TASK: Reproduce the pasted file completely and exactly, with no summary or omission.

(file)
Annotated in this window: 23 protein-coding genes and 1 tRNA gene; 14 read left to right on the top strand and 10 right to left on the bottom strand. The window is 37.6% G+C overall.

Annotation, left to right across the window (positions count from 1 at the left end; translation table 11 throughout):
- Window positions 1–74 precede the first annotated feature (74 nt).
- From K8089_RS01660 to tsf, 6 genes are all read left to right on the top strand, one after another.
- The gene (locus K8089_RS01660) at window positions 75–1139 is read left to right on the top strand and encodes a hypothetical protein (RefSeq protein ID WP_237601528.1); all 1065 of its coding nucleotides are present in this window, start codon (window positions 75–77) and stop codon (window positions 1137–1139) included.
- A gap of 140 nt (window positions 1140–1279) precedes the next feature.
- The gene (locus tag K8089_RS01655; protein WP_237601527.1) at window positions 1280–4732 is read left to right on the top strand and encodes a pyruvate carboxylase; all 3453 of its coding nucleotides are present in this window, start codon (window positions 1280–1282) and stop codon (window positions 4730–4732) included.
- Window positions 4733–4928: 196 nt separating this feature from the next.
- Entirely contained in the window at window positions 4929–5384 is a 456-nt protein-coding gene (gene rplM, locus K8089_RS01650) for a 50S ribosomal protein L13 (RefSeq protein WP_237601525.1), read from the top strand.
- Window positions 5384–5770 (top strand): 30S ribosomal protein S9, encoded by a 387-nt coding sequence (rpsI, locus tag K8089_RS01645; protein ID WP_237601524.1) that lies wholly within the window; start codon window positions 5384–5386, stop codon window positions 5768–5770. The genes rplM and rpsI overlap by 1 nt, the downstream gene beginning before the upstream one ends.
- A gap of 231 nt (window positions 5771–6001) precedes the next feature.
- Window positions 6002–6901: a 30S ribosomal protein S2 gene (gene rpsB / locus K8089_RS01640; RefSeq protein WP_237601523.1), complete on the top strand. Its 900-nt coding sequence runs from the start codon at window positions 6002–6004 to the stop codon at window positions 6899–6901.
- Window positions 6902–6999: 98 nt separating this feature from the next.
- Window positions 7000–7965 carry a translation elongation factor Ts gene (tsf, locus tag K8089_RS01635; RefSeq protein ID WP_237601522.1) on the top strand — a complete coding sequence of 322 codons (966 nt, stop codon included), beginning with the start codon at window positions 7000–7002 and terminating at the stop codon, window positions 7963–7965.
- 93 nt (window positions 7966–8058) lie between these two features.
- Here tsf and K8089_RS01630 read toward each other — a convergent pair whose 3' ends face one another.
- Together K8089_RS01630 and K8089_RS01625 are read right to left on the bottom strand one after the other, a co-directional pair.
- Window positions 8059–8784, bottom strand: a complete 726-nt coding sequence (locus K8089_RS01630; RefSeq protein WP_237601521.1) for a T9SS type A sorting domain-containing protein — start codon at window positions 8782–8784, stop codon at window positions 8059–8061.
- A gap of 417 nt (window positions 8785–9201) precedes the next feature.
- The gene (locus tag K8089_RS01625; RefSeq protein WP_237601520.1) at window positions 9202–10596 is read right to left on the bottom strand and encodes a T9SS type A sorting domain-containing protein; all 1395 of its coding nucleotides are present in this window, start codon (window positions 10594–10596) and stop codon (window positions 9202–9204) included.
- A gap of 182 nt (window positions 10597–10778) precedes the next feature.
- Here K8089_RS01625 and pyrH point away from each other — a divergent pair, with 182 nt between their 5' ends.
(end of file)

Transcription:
Annotated in this window: 23 protein-coding genes and 1 tRNA gene; 14 read left to right on the top strand and 10 right to left on the bottom strand. The window is 37.6% G+C overall.

Annotation, left to right across the window (positions count from 1 at the left end; translation table 11 throughout):
- Window positions 1–74 precede the first annotated feature (74 nt).
- From K8089_RS01660 to tsf, 6 genes are all read left to right on the top strand, one after another.
- The gene (locus K8089_RS01660) at window positions 75–1139 is read left to right on the top strand and encodes a hypothetical protein (RefSeq protein ID WP_237601528.1); all 1065 of its coding nucleotides are present in this window, start codon (window positions 75–77) and stop codon (window positions 1137–1139) included.
- A gap of 140 nt (window positions 1140–1279) precedes the next feature.
- The gene (locus tag K8089_RS01655; protein WP_237601527.1) at window positions 1280–4732 is read left to right on the top strand and encodes a pyruvate carboxylase; all 3453 of its coding nucleotides are present in this window, start codon (window positions 1280–1282) and stop codon (window positions 4730–4732) included.
- Window positions 4733–4928: 196 nt separating this feature from the next.
- Entirely contained in the window at window positions 4929–5384 is a 456-nt protein-coding gene (gene rplM, locus K8089_RS01650) for a 50S ribosomal protein L13 (RefSeq protein WP_237601525.1), read from the top strand.
- Window positions 5384–5770 (top strand): 30S ribosomal protein S9, encoded by a 387-nt coding sequence (rpsI, locus tag K8089_RS01645; protein ID WP_237601524.1) that lies wholly within the window; start codon window positions 5384–5386, stop codon window positions 5768–5770. The genes rplM and rpsI overlap by 1 nt, the downstream gene beginning before the upstream one ends.
- A gap of 231 nt (window positions 5771–6001) precedes the next feature.
- Window positions 6002–6901: a 30S ribosomal protein S2 gene (gene rpsB / locus K8089_RS01640; RefSeq protein WP_237601523.1), complete on the top strand. Its 900-nt coding sequence runs from the start codon at window positions 6002–6004 to the stop codon at window positions 6899–6901.
- Window positions 6902–6999: 98 nt separating this feature from the next.
- Window positions 7000–7965 carry a translation elongation factor Ts gene (tsf, locus tag K8089_RS01635; RefSeq protein ID WP_237601522.1) on the top strand — a complete coding sequence of 322 codons (966 nt, stop codon included), beginning with the start codon at window positions 7000–7002 and terminating at the stop codon, window positions 7963–7965.
- 93 nt (window positions 7966–8058) lie between these two features.
- Here tsf and K8089_RS01630 read toward each other — a convergent pair whose 3' ends face one another.
- Together K8089_RS01630 and K8089_RS01625 are read right to left on the bottom strand one after the other, a co-directional pair.
- Window positions 8059–8784, bottom strand: a complete 726-nt coding sequence (locus K8089_RS01630; RefSeq protein WP_237601521.1) for a T9SS type A sorting domain-containing protein — start codon at window positions 8782–8784, stop codon at window positions 8059–8061.
- A gap of 417 nt (window positions 8785–9201) precedes the next feature.
- The gene (locus tag K8089_RS01625; RefSeq protein WP_237601520.1) at window positions 9202–10596 is read right to left on the bottom strand and encodes a T9SS type A sorting domain-containing protein; all 1395 of its coding nucleotides are present in this window, start codon (window positions 10594–10596) and stop codon (window positions 9202–9204) included.
- A gap of 182 nt (window positions 10597–10778) precedes the next feature.
- Here K8089_RS01625 and pyrH point away from each other — a divergent pair, with 182 nt between their 5' ends.